A Comprehensive Guide to Moving to Denver, CO

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Denver at a Glance

Who needs the ocean when you have the mountains? This isn’t something you can ask just anywhere, but Denver’s appeal rivals America’s most popular coastal cities.  

When you’re gazing up at the towering peaks of the Rockies, watching the bears splash through mountain streams or seeing bald eagles cresting on snowy boughs of a ponderosa pines, it’s hard to want to be anywhere else. Maybe it’s sitting down to dinner around the campfire one night and pulling up to a Michelin-rated restaurant the next. Maybe the allure of Denver for you will be whizzing down the nearby slopes, thick with fresh powder. Or perusing the art galleries at the MCA Denver. Maybe you’ll find your squad cheering on the Broncos to a (fingers crossed) fourth Super Bowl title.  

Outdoorsy and cosmopolitan, laid-back and urbane. This mountain town can make the beach seem like nothing more than a hot and gritty place, where you’ll do nothing but swat at horseflies and reapply sunscreen all day.  

Put on the American map by the gold rush, today’s Denver residents love great art, great food, and — most especially — the great outdoors.  

Over the past 10 years, the strong job market and diverse career industries in Denver have given more than 100,000 people good reason to relocate to the city, increasing its population to 713,252, but by 2030, the sprawling metro area population is expected to exceed 3.6 million.  

If you think you’d like to be one of the newest residents in one of America’s legendary boomtowns, learn more below about Denver’s neighborhoods, job market, climate and attractions.  

Living in Denver 

Climate 

You know those “high-altitude” baking instructions you’ve seen printed on cans and in your granny’s cookbooks? Well, you’ll now need to follow them if you don’t want your next birthday cake to be a crepe. But that’s likely the only long-term shift you’ll need to make when you’re moving to this elevation. The trick to adjusting to altitude is to do it slowly and stay hydrated. If you’re moving to Denver from a sea-level city, don’t hop off the plane and head straight up the mountain. Give yourself a day or two to adjust and make that first hike an easy one.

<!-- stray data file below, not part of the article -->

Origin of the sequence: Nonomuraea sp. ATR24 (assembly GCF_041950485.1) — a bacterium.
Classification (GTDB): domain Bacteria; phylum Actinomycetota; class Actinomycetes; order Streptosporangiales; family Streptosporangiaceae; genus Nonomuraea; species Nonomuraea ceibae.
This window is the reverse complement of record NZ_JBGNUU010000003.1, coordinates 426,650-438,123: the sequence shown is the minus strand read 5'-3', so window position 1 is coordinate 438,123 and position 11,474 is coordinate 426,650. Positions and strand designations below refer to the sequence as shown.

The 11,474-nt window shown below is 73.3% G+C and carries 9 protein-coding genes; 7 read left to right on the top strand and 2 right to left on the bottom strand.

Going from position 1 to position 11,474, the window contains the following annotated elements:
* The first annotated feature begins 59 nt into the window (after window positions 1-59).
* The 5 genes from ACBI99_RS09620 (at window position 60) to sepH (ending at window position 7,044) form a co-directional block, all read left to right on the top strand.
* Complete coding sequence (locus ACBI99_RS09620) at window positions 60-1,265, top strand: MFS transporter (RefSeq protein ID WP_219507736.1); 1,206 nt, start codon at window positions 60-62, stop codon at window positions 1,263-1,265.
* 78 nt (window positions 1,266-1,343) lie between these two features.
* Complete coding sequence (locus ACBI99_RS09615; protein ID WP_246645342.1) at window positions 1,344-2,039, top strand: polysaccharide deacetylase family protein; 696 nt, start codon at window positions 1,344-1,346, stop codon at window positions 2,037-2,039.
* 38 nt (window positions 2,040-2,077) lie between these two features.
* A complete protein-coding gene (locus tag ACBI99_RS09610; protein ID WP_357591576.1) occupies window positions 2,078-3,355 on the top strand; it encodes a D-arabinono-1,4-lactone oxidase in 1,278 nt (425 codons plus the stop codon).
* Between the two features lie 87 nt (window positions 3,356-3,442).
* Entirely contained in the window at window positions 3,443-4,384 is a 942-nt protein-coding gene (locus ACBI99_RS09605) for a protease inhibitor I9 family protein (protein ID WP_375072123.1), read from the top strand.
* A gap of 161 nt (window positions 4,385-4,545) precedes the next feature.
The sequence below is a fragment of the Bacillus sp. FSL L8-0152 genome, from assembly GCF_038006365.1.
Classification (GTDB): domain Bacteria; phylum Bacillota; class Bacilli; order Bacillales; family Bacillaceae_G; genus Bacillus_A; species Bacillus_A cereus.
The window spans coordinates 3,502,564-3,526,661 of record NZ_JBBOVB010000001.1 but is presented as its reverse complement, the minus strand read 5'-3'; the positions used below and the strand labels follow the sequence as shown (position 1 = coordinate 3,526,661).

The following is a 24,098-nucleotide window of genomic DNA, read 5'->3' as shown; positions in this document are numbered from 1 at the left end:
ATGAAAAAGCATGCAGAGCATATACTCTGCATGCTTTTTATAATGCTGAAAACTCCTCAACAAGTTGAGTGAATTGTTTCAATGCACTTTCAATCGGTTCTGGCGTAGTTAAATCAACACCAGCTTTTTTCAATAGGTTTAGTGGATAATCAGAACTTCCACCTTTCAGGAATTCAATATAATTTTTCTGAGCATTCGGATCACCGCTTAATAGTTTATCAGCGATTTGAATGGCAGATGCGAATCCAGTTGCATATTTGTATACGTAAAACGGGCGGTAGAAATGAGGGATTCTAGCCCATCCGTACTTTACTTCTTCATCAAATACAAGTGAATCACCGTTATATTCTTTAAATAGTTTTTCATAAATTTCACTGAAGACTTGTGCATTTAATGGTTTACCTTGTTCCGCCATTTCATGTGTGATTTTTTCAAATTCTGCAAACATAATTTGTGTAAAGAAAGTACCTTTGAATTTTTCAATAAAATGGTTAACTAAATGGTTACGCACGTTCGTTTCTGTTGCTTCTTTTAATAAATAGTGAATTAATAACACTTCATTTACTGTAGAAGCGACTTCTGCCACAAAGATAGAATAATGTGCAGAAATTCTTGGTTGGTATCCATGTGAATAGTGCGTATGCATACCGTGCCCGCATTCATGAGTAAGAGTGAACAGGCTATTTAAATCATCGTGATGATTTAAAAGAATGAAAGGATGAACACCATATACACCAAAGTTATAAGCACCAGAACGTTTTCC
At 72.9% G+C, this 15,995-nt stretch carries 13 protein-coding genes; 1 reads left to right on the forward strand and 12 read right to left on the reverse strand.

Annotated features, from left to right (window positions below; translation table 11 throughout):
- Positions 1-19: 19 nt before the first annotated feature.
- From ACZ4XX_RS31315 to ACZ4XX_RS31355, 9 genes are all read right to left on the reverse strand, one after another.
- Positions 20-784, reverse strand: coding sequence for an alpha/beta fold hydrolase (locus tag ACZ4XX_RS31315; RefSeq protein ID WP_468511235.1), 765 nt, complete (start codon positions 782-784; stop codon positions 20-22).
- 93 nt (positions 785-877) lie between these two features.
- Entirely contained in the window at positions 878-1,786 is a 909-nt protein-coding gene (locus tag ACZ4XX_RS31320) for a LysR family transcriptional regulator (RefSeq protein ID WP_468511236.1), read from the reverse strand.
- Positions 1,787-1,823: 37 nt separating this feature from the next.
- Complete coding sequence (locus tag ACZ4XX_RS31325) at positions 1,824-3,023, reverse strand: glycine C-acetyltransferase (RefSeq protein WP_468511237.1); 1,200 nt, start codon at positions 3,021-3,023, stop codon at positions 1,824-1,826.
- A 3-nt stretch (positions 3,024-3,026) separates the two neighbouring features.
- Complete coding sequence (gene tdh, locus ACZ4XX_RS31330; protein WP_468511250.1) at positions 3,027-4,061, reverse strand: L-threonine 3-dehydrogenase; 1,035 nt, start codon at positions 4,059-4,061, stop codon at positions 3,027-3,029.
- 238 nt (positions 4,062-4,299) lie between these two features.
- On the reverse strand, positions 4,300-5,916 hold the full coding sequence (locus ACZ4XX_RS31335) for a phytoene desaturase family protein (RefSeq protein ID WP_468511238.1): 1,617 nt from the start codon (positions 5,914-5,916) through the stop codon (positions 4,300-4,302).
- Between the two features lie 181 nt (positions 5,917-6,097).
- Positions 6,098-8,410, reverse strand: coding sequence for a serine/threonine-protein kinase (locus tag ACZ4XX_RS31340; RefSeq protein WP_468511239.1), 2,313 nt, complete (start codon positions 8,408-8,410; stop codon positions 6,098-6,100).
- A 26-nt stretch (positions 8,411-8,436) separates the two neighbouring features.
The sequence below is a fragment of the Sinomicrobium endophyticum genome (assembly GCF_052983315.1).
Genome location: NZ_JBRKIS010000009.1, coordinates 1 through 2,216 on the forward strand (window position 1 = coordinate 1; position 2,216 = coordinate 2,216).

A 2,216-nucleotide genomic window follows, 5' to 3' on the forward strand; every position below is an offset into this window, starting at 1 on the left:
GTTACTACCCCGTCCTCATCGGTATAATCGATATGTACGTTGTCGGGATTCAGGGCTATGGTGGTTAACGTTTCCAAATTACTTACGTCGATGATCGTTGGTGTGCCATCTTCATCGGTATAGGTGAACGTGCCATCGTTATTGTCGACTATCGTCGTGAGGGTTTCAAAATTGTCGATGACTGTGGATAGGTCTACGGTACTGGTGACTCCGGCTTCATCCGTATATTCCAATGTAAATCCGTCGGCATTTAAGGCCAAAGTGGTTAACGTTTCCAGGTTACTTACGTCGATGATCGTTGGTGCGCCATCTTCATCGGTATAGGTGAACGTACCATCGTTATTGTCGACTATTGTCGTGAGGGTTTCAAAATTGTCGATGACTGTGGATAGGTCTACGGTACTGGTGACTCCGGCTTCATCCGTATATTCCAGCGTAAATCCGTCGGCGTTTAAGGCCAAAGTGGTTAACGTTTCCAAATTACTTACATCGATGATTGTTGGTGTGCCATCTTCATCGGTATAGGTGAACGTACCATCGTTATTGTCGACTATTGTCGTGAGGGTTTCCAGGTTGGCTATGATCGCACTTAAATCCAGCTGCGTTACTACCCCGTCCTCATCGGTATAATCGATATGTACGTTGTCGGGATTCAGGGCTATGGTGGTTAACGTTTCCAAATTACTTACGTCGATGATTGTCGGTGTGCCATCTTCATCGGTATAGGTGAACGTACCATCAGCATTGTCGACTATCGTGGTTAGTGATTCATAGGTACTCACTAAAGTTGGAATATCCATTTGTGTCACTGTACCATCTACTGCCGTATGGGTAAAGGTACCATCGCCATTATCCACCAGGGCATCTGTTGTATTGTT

At exactly 5,280 feet — one vertical mile — Denver has a climate more erratic than a bumblebee on a hotplate and storms can bulldoze their way into the mountains in minutes, pummeling the slopes with torrential rains, dangerously high winds and blizzard conditions. And just as curiously as these storms arrive, they leave like an unhinged houseguest, dragging a train of warm weather behind them, leaving residents to wonder in the rapidly melting snow: did that really just happen?  

Positioned between the Great Plains and the highest peaks, Denver can be shielded from the brunt of this bewilderment, but it’s important to know when you’re planning a hike. Wildfires, of course, are an increasing concern in the region. 

The average temperature in the winter in Denver is 31 F — mild by comparison to more northern, wind-whipped climes like Fargo — where near-zero lows are normal through March — but Denver will still feel wintry to most Americans. The city receives about 57 inches of snow a year, on average — a far cry from its snowiest season in 1908-09, when nearly 119 inches blanketed the city and tobogganing bears took the streets by storm.